Traditional interviews often follow a question-and-answer format, which can feel more like an interrogation. Behavioural interviews, in contrast, are more like conversations. Candidates appreciate the opportunity to share their experiences and skills. This interactive approach makes the interview process more engaging, leading to a positive candidate experience. A positive experience can leave a lasting impression on candidates, regardless of whether they are ultimately selected, which can be beneficial for your organisation’s reputation.

How to Develop Behavioural Interview Questions

Developing effective behavioural interview questions requires careful planning and consideration. Here are three steps to help you create impactful questions that will yield valuable insights during the hiring process:

1. Identify the Key Competencies

Before crafting behavioural questions, you need to identify the key competencies and skills required for the job. Review the job description, talk to hiring managers, and consider the company’s values and culture. Determine the essential qualities that a successful candidate should possess. These competencies will form the basis of your behavioural questions.

2. Formulate Specific Questions

Once you’ve identified the key competencies, create specific questions that target those areas. Each question should start with a phrase like “Tell me about a time when…” or “Give me an example of…” followed by the competency or skill you want to assess. For example, if you’re hiring for a leadership role, you might ask, “Tell me about a time when you had to lead a team through a challenging project. What were the challenges, and how did you address them?”

3. Structure the Questions Using the STAR Method

To ensure a structured response from candidates, use the STAR method as a guide. STAR stands for Situation, Task, Action, and Result. Instruct candidates to describe the Situation they were in, the Task they needed to accomplish, the Actions they took to address the situation or task, and the Results or outcomes of their actions. This framework provides a clear and comprehensive picture of the candidate’s past behaviour.

How to Analyse and Evaluate Candidates’ Responses

Once you’ve asked your carefully crafted behavioural interview questions, the next critical step is to analyse and evaluate the candidate’s responses. Here are five steps to effectively evaluate and assess candidate responses:

1. Active Listening

During the interview, practise active listening. Pay close attention to the candidate’s responses, and take notes if necessary. Ensure that you are fully engaged in the conversation. This will help you accurately capture the details of their experiences and actions.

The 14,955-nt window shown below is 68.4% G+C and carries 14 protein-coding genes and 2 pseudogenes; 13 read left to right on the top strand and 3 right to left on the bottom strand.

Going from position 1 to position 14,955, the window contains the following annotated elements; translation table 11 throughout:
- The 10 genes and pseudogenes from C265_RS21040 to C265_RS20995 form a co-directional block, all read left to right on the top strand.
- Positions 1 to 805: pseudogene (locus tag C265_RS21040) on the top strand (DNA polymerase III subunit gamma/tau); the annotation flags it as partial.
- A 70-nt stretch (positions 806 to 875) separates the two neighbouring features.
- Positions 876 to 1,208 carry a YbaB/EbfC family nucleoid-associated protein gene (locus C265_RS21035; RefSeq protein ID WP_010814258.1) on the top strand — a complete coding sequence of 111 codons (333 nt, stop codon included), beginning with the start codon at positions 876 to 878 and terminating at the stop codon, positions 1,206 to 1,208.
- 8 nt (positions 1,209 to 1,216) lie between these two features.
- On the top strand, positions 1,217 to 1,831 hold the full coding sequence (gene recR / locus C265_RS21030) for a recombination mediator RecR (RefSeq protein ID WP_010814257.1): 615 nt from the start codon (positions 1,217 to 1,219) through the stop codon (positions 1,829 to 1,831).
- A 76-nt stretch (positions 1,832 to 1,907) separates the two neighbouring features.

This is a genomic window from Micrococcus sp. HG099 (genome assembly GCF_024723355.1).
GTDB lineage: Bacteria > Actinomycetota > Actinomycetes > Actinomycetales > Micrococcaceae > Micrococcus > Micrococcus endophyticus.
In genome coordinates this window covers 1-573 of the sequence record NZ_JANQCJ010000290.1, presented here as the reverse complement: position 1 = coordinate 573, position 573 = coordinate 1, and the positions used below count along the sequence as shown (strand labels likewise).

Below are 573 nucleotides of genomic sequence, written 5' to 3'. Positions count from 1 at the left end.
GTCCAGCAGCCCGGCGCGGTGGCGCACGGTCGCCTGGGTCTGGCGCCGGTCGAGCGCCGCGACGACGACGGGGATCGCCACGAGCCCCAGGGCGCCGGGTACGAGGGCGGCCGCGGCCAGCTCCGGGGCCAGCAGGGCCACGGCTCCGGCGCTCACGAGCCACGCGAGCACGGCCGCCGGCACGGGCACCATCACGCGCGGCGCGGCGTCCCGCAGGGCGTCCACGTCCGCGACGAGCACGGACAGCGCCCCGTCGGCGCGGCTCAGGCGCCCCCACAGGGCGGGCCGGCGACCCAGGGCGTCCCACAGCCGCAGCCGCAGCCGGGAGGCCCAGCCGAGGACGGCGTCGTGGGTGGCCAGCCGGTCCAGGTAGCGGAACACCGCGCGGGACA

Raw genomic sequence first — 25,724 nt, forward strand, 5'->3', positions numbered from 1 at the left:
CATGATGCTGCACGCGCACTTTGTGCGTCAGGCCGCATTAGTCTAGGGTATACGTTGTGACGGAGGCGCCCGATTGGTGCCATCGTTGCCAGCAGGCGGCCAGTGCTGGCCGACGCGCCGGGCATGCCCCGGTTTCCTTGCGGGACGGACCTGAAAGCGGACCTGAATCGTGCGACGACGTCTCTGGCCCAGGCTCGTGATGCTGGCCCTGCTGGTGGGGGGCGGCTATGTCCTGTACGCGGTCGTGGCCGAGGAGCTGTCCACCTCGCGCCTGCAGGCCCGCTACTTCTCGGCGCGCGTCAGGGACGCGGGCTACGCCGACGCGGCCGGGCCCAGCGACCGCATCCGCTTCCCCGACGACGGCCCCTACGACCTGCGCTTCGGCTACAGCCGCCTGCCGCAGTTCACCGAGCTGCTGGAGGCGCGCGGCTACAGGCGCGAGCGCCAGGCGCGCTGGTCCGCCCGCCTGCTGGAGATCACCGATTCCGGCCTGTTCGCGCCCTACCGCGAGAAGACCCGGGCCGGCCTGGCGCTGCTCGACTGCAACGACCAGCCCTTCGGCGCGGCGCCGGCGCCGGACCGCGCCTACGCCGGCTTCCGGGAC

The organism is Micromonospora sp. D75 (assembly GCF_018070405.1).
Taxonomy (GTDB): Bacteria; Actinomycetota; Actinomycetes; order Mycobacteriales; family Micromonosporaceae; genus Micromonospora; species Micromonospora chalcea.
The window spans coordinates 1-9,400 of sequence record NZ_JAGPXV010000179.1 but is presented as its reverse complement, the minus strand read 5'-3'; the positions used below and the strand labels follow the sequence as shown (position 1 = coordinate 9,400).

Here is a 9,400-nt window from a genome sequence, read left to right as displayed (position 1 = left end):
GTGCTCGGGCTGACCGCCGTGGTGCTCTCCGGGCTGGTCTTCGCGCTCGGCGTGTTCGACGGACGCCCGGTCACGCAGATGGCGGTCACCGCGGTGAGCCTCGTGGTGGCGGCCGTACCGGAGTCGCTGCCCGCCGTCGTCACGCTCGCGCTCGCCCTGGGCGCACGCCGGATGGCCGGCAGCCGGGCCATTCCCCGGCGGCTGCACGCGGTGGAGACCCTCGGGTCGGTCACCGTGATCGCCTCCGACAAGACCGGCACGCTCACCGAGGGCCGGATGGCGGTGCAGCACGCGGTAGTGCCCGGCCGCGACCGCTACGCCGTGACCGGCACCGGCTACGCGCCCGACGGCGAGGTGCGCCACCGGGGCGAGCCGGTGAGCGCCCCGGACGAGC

2. Assess the STAR Framework

Remember the STAR framework (Situation, Task, Action, and Result) that you instructed candidates to follow in their responses. Analyse their answers based on this framework:

  • Situation: Evaluate the context in which the candidate’s experience took place. Understand the circumstances and challenges they faced.
  • Task: Assess the specific task or responsibility the candidate had in that situation. This helps you gauge the complexity of the role.
  • Action: Evaluate the candidate’s actions and decision-making. Look for details on how they approached the situation, the steps they took, and the strategies they used.
  • Result: Consider the outcomes and results of the candidate’s actions. Did their actions lead to a positive outcome? What did they learn from the experience?

3. Align with Key Competencies

Compare the candidate’s responses to the key competencies and skills required for the job. Determine how well their experiences and actions align with the job’s demands. Look for evidence that the candidate possesses the qualities essential for success in the role.

4. Probing Follow-up Questions

If a candidate’s response is vague or lacks depth, don’t hesitate to ask probing follow-up questions. These questions can help you uncover more details and gain a better understanding of the candidate’s thought process and decision-making abilities. For example, you might ask, “Can you provide more specifics about the challenges you faced during that project?”

5. Consistency and Patterns

As you interview multiple candidates, look for consistencies or patterns in their responses. Are certain qualities or behaviours recurring in the responses of strong candidates? Conversely, are there any red flags or areas where candidates consistently fall short? These patterns can be valuable in your evaluation process.

It’s essential to create a structured evaluation rubric or scoring system to objectively assess and compare candidates’ responses. This system can help you assign numerical or qualitative scores to each response, making it easier to determine the most suitable candidate.

In conclusion, using behavioural interview questions is a strategic move for any HR professional. They offer enhanced predictive validity, ensure objective evaluation, assess skills and cultural fit, and provide a more engaging candidate experience. Integrating these questions into your hiring process can significantly improve your ability to select the right talent for your organisation.

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Debby Lim

As the practice leader of RecruitFirst Indonesia, Debby brings to the table over 13 years of industry experience.